Taking advantage of the green dream

Home buying & selling, Investing
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Regardless of your politics, I think we can all agree that the conversation about environmental sustainability in Canberra has been pretty toxic for a while.

But outside of the political bubble in the world of real estate, the view of going green couldn’t be more different. Buyers are increasingly seeking out properties with specific green features.

Their motivations are varied and complex, but the outcome is unequivocal. Homes that are greener sell for higher prices. In some cases, it’s a pretty penny. Now, savvy sellers can take advantage of the shift that’s taking place.

Green is the new black

Home Loans

The research by the Sustainable Buildings Research Centre at the University of Wollongong found properties with a higher energy saving rating sold for significantly more – by up to 10 per cent, in some instances.

There’s now a push to require vendors to disclose the energy rating of their property when they list it for sale. It’s what current happens in the ACT and that model could be adopted nationally, advocates argue.

Think this study might just be a one-off? Think again.

Similar research in 2018 out of the University of Melbourne’s Thrive Research Hub delivered identical results. Homes with a seven-star energy saving rating achieved a 9.4 per cent premium at sale over comparable properties with a three-star rating.

If you’re selling a three-bedroom property in a middle-ring suburb of a major capital city for the $900,000 mark, that potential extra $90,000 is a pretty enticing layer of icing on the cake.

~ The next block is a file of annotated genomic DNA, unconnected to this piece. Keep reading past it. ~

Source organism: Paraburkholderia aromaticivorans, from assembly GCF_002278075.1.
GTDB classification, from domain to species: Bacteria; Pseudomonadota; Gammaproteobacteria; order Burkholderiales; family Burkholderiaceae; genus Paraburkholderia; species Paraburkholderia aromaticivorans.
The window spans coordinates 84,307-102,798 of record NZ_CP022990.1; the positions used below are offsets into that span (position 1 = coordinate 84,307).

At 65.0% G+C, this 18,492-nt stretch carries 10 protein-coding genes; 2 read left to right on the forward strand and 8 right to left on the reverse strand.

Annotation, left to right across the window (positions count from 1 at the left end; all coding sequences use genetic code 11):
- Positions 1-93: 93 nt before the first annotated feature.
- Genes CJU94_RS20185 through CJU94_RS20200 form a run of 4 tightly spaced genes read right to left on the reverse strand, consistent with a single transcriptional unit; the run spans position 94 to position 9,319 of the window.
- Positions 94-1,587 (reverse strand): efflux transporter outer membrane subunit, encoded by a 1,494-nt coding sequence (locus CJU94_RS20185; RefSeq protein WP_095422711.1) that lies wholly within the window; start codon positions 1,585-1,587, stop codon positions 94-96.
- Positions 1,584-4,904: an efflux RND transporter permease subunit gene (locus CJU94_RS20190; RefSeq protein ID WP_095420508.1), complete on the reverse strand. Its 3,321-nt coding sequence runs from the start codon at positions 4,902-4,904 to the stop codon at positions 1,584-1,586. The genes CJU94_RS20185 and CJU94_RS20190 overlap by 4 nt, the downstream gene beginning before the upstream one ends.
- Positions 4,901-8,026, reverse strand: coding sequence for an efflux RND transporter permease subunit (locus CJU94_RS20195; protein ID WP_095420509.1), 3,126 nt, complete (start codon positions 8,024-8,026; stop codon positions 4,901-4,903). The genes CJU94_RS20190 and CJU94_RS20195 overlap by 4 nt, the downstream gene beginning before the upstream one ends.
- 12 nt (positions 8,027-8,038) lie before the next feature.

These findings suggest that buyers are increasingly demanding green features when shopping for a new home.

Speaking of her study, University of Melbourne research Dr Georgia Warren-Myers told The Fifth Estate that there’s a strong market for more energy-efficient dwellings. 

“The data shows people are valuing energy efficiency and making decisions based on the energy efficiency portrayed in these ratings,” Dr Warren-Myers said. 

“It has become one of the factors that people consider when they’re looking. They see the number of bedrooms, the number of bathrooms, carparks, and they see the energy star rating.”

It’s pretty incredible to think that in the space of a decade or so, since things like solar panels and battery storage started to really enter the mainstream, energy efficiency is up there on a buyer’s real estate shopping list aside the number of bedrooms and car parking.

Of course, an awareness of the human impact on the environment and a keenness to reduce it is probably part of the reason for the shift. More and more people want to do their bit for the environment in the areas of energy, water and pollution.

The home is a great place to start, with all manner of technologies available these days to cut back on our footprints.

New developments are increasingly popping up with shared electric car charging stations in the basement, water recycling capability and rainwater collection, among others. One high-end project I saw recently in Sydney even offered communal Tesla vehicles for residents, while a high-rise generated its own electricity for elevators and common area lighting. 

But another major motivator for buying green is the cost-saving potential for the home’s future occupants.